Having Fun on the Road – The Amagá Railroad Bridge (Colombia)


Hey there, do you like this post? Consider supporting us on Patreon so we can continue sharing great content with you. Enjoy the ride!

A photo somewhere on the Internet was enough reason to check it out ourselves: the Amagá railroad bridge, south of Medellín. Like in other South American countries, once flourishing railroad systems have made way for road networks and railroads have fallen into disrepair. This one was used to transport, among other things, coffee and sugarcane, and connected Cali with Medellín until about 36 years ago.

From colonial times on, Antioquia has exploited its mountains rich in gold, coal and iron core. Amagá was one of those many mining towns.

Nowadays Amagá is more characterized by furniture shops than anything else. An almost invisible turn-off brought us to an unpaved track, which was once part of the railroad system. Over the years all sleepers have been taken out and on this forested track we soon discover why: they are used to make furniture with, just like the rails.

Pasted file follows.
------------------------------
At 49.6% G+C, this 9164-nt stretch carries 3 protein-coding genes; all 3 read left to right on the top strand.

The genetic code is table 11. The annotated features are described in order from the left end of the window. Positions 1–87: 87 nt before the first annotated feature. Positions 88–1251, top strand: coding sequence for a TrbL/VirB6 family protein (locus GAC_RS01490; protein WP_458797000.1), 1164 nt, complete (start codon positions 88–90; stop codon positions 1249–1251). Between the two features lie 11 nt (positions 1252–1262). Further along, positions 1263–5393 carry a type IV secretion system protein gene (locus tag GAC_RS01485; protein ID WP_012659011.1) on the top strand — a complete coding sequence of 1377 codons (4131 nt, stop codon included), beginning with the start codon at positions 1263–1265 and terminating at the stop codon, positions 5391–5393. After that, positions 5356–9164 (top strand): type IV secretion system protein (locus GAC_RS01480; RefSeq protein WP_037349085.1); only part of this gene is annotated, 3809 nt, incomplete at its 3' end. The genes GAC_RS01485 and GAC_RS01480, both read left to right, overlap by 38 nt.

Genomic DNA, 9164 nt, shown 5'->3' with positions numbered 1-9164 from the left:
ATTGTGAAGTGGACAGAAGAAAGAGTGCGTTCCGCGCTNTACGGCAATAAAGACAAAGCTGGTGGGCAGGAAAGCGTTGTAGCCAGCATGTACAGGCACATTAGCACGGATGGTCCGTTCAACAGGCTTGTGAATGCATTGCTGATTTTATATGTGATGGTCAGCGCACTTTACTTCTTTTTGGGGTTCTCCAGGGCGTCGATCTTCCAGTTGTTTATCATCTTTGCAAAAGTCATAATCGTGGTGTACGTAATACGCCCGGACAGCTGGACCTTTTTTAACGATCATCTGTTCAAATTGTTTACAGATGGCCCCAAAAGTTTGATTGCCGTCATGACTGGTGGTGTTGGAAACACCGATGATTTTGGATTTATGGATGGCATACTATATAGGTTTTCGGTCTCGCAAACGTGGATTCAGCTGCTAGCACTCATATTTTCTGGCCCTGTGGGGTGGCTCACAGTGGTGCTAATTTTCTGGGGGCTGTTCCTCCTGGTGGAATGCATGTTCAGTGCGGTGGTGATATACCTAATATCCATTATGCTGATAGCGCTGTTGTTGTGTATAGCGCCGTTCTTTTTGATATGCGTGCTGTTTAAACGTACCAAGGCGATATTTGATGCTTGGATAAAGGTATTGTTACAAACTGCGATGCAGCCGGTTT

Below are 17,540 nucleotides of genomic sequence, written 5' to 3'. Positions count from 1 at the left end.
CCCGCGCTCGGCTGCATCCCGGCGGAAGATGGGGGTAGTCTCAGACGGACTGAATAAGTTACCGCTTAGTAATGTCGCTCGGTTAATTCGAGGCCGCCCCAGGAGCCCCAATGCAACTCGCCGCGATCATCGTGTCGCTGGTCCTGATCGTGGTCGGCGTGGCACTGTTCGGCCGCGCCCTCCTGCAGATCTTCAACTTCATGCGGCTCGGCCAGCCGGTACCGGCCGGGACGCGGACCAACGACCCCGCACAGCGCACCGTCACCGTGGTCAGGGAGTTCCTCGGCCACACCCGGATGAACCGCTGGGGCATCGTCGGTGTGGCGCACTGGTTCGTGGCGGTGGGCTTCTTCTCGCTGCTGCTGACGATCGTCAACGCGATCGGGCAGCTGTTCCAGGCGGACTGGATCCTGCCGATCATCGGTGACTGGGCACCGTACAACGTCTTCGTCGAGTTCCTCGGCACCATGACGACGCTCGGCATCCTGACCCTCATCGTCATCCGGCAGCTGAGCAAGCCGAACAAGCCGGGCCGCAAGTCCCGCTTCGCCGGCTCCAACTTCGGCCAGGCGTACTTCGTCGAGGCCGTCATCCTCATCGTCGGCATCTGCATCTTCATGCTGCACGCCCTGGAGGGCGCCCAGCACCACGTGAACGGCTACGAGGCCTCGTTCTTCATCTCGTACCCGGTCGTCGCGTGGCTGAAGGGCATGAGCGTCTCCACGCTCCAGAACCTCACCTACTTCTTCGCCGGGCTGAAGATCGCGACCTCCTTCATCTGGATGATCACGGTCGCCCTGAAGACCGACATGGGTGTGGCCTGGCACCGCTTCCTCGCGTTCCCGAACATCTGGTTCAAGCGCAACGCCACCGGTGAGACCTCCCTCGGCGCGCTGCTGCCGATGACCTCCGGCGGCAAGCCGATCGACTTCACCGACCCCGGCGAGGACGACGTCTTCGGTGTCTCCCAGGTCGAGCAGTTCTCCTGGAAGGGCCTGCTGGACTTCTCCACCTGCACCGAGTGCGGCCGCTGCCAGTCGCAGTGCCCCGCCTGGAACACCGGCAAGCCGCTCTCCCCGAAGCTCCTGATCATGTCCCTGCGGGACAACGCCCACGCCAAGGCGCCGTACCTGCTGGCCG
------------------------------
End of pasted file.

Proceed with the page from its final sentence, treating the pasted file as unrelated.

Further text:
Alongside the track we visit one of those handicraft/furnitureshops. The place is stacked with sleepers. Some are in good condition, others have starting to rot but the holes and cracks in wood can serve artistic purposes, as Sebastian, one of furniture and handicraft makers, points out.

A little down the road we have to wait until a truck has unloaded stacks of wooden planks.

And then, there it is: the spectacular Amagá railroad viaduct, spanning an about 40-meter-high gorge. Initially I chicken out but after we’ve walked back and forth a couple of times we both feel we can drive across.

The Amagá Railroad Bridge

Coen is searching for angles to photograph the Land Cruiser. I follow so I can hit the button at the exact right spot while he maneuvers the Land Cruiser across the bridge.

But of course Coen wants to take his own photos as well.

For more on Road Travel, check out these articles:


Are you enjoying our stories?

Thank you for your support — Karin-Marijke & Coen

Leave a Comment